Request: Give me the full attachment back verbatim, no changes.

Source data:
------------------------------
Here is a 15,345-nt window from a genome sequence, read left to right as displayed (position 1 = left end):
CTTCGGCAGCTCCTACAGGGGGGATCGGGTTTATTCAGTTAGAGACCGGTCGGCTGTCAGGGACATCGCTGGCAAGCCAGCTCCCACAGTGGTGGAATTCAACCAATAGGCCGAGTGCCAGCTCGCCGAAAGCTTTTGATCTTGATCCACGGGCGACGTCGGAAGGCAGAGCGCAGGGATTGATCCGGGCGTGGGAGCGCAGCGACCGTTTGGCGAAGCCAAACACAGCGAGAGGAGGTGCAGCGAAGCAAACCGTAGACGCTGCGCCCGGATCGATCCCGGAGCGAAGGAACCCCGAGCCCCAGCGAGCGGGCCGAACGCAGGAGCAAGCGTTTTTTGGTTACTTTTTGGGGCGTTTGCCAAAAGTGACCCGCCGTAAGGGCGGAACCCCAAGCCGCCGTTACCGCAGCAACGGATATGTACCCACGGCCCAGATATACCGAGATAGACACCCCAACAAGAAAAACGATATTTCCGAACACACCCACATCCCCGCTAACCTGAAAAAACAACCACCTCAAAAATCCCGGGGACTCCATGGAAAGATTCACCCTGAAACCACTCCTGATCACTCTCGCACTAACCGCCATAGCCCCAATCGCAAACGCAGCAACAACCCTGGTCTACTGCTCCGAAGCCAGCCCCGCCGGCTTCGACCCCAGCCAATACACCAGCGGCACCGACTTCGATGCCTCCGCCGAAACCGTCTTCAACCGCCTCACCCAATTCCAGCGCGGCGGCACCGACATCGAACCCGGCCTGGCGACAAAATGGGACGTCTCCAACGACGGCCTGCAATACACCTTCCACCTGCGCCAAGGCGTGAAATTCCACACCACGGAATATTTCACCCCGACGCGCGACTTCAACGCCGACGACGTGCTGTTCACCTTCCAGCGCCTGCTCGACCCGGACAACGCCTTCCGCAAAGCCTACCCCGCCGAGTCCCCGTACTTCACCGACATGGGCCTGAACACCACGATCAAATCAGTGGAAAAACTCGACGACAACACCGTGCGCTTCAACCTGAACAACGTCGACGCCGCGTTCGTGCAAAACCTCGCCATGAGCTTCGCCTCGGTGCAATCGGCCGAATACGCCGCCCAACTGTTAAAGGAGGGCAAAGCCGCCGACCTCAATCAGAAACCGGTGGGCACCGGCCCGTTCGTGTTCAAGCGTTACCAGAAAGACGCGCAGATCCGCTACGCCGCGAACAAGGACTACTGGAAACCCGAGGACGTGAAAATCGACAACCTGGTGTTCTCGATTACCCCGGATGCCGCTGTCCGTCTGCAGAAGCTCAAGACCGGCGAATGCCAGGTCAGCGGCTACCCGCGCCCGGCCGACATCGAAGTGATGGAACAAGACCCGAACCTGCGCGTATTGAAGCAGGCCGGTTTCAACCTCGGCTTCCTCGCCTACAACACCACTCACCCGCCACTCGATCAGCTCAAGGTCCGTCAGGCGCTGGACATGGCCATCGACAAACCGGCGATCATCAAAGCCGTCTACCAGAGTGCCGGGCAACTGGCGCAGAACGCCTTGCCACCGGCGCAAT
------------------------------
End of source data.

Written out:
Here is a 15,345-nt window from a genome sequence, read left to right as displayed (position 1 = left end):
CTTCGGCAGCTCCTACAGGGGGGATCGGGTTTATTCAGTTAGAGACCGGTCGGCTGTCAGGGACATCGCTGGCAAGCCAGCTCCCACAGTGGTGGAATTCAACCAATAGGCCGAGTGCCAGCTCGCCGAAAGCTTTTGATCTTGATCCACGGGCGACGTCGGAAGGCAGAGCGCAGGGATTGATCCGGGCGTGGGAGCGCAGCGACCGTTTGGCGAAGCCAAACACAGCGAGAGGAGGTGCAGCGAAGCAAACCGTAGACGCTGCGCCCGGATCGATCCCGGAGCGAAGGAACCCCGAGCCCCAGCGAGCGGGCCGAACGCAGGAGCAAGCGTTTTTTGGTTACTTTTTGGGGCGTTTGCCAAAAGTGACCCGCCGTAAGGGCGGAACCCCAAGCCGCCGTTACCGCAGCAACGGATATGTACCCACGGCCCAGATATACCGAGATAGACACCCCAACAAGAAAAACGATATTTCCGAACACACCCACATCCCCGCTAACCTGAAAAAACAACCACCTCAAAAATCCCGGGGACTCCATGGAAAGATTCACCCTGAAACCACTCCTGATCACTCTCGCACTAACCGCCATAGCCCCAATCGCAAACGCAGCAACAACCCTGGTCTACTGCTCCGAAGCCAGCCCCGCCGGCTTCGACCCCAGCCAATACACCAGCGGCACCGACTTCGATGCCTCCGCCGAAACCGTCTTCAACCGCCTCACCCAATTCCAGCGCGGCGGCACCGACATCGAACCCGGCCTGGCGACAAAATGGGACGTCTCCAACGACGGCCTGCAATACACCTTCCACCTGCGCCAAGGCGTGAAATTCCACACCACGGAATATTTCACCCCGACGCGCGACTTCAACGCCGACGACGTGCTGTTCACCTTCCAGCGCCTGCTCGACCCGGACAACGCCTTCCGCAAAGCCTACCCCGCCGAGTCCCCGTACTTCACCGACATGGGCCTGAACACCACGATCAAATCAGTGGAAAAACTCGACGACAACACCGTGCGCTTCAACCTGAACAACGTCGACGCCGCGTTCGTGCAAAACCTCGCCATGAGCTTCGCCTCGGTGCAATCGGCCGAATACGCCGCCCAACTGTTAAAGGAGGGCAAAGCCGCCGACCTCAATCAGAAACCGGTGGGCACCGGCCCGTTCGTGTTCAAGCGTTACCAGAAAGACGCGCAGATCCGCTACGCCGCGAACAAGGACTACTGGAAACCCGAGGACGTGAAAATCGACAACCTGGTGTTCTCGATTACCCCGGATGCCGCTGTCCGTCTGCAGAAGCTCAAGACCGGCGAATGCCAGGTCAGCGGCTACCCGCGCCCGGCCGACATCGAAGTGATGGAACAAGACCCGAACCTGCGCGTATTGAAGCAGGCCGGTTTCAACCTCGGCTTCCTCGCCTACAACACCACTCACCCGCCACTCGATCAGCTCAAGGTCCGTCAGGCGCTGGACATGGCCATCGACAAACCGGCGATCATCAAAGCCGTCTACCAGAGTGCCGGGCAACTGGCGCAGAACGCCTTGCCACCGGCGCAAT